The Coalition for Electrification has published a new report detailing today the lessons learned from a first-of-its-kind public-private partnership that enabled the deployment of electric vehicles in a large fleet of rental cars. The report shares key findings from the EC’s Drive Electric Orlando rental pilot project, through which titans of the tourism industry enticed travelers to rent electric vehicles in Orlando, believed to be the largest car rental market in the USA.
The multi-year program was led by the Coalition for Electrification in partnership with Enterprise Rent-A-Car, the City of Orlando, the Central Florida Clean Cities Coalition, and Orlando area resorts and theme parks, including Walt Disney World and Universal Orlando Resort. This collaboration between nonprofits, government agencies, and the tourism industry has provided critical insights for future deployments of electric vehicles in the car rental market. And the project asserted that the car rental industry can be a valuable avenue for accelerating consumer acceptance and adoption of electric vehicles.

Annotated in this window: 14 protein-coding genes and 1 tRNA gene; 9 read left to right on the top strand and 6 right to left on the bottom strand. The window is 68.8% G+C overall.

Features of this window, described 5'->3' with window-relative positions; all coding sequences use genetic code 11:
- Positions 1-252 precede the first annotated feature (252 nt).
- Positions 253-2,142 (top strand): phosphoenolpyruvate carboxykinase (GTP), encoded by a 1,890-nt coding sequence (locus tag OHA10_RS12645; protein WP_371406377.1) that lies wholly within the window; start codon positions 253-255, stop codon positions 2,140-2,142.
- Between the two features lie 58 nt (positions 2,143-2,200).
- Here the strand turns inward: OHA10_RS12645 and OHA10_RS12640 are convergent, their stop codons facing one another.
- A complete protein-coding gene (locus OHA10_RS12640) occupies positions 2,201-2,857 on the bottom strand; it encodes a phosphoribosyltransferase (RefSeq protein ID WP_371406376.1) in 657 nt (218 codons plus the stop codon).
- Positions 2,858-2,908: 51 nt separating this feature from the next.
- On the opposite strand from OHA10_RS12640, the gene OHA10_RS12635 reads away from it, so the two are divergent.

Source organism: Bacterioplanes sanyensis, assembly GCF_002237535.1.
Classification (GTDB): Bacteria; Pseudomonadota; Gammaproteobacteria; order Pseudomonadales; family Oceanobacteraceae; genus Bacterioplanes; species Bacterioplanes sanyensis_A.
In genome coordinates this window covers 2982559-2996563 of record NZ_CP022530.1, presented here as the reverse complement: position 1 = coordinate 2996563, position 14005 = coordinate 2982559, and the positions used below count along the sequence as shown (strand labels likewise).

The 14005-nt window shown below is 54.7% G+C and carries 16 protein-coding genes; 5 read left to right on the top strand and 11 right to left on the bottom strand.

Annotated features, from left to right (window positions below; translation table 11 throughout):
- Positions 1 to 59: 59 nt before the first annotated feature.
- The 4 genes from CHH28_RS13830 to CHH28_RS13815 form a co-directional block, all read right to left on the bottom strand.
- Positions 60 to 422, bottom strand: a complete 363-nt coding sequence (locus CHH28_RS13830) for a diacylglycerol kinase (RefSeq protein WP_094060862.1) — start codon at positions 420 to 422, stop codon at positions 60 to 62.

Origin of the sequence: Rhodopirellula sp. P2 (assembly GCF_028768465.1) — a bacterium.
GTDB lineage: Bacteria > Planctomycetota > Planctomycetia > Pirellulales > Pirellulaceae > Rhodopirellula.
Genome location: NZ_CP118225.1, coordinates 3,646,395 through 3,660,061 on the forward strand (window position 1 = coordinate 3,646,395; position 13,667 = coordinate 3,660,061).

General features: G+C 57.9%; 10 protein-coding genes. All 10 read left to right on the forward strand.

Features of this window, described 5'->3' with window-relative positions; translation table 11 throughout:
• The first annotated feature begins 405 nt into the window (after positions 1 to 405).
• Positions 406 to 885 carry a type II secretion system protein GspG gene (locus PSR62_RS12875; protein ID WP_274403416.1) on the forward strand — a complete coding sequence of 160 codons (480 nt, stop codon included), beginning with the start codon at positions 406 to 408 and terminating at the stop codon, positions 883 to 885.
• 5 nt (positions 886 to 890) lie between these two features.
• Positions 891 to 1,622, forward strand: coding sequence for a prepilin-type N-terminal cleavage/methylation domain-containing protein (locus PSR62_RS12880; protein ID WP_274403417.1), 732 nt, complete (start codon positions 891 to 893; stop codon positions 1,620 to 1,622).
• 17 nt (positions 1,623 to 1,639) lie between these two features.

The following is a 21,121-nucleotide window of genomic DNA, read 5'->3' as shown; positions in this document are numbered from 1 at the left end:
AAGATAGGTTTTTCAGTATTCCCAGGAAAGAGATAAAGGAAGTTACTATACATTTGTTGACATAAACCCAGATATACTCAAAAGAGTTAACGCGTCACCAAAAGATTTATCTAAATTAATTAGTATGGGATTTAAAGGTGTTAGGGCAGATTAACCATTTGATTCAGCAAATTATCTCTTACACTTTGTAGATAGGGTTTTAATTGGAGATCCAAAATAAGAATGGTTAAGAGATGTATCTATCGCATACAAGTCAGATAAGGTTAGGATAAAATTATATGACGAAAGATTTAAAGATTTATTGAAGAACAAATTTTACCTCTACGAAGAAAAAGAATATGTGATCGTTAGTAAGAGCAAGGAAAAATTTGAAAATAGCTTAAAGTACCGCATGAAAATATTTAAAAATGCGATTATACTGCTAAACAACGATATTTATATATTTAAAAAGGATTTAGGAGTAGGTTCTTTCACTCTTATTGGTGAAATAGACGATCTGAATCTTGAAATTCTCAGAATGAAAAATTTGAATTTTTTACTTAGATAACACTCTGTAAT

“Car rental companies operate some of the largest fleets of light vehicles in the country, so electrifying this industry will be key in shifting to an electric transportation future,” said Ben Prochazka, executive director of the Coalition for Electrification. “Drive Electric Orlando put the consumer behind the wheel of an EV while on vacation – a perfect opportunity to experience the full benefits of this technology. The program engaged consumers during the early stages of the growth of the electric vehicle market, and it can now serve as a roadmap for the car rental industry to go electric.